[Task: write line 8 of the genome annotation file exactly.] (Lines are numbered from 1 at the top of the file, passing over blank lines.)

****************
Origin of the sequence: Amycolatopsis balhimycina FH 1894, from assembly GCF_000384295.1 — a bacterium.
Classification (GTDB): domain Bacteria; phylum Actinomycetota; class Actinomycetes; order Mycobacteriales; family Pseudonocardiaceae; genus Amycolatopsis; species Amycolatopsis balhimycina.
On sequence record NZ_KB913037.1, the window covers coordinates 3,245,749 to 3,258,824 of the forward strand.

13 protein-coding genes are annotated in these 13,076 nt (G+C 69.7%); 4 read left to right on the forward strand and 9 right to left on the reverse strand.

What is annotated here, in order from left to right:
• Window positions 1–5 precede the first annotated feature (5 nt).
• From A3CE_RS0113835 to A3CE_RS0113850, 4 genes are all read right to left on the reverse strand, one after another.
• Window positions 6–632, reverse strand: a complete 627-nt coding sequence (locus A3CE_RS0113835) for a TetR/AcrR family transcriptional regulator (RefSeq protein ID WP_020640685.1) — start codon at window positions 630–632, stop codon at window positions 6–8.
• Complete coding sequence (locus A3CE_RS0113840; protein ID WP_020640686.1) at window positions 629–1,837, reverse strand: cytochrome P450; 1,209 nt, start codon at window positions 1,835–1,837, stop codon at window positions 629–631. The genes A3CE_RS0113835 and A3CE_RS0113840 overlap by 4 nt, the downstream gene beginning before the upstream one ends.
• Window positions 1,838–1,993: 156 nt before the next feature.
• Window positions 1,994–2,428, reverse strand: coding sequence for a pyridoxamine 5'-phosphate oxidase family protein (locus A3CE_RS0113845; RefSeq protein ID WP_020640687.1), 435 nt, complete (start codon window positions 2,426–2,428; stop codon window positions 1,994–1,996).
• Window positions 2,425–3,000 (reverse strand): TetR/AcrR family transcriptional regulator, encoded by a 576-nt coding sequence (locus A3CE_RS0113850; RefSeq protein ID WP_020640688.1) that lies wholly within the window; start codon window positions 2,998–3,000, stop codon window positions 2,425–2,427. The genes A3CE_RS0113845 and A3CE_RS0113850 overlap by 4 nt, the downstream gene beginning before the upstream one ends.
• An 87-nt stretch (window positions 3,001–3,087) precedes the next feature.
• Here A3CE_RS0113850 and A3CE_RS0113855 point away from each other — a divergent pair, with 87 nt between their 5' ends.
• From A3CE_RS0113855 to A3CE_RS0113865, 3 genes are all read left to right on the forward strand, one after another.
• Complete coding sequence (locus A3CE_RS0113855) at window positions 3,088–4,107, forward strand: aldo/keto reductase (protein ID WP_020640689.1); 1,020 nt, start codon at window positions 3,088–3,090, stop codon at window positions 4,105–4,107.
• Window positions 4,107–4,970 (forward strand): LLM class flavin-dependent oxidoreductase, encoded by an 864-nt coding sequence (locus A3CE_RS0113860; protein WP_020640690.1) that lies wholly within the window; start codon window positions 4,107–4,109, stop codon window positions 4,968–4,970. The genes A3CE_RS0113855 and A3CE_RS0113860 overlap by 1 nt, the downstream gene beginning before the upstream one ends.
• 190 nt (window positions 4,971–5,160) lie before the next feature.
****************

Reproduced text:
• Window positions 6–632, reverse strand: a complete 627-nt coding sequence (locus A3CE_RS0113835) for a TetR/AcrR family transcriptional regulator (RefSeq protein ID WP_020640685.1) — start codon at window positions 630–632, stop codon at window positions 6–8.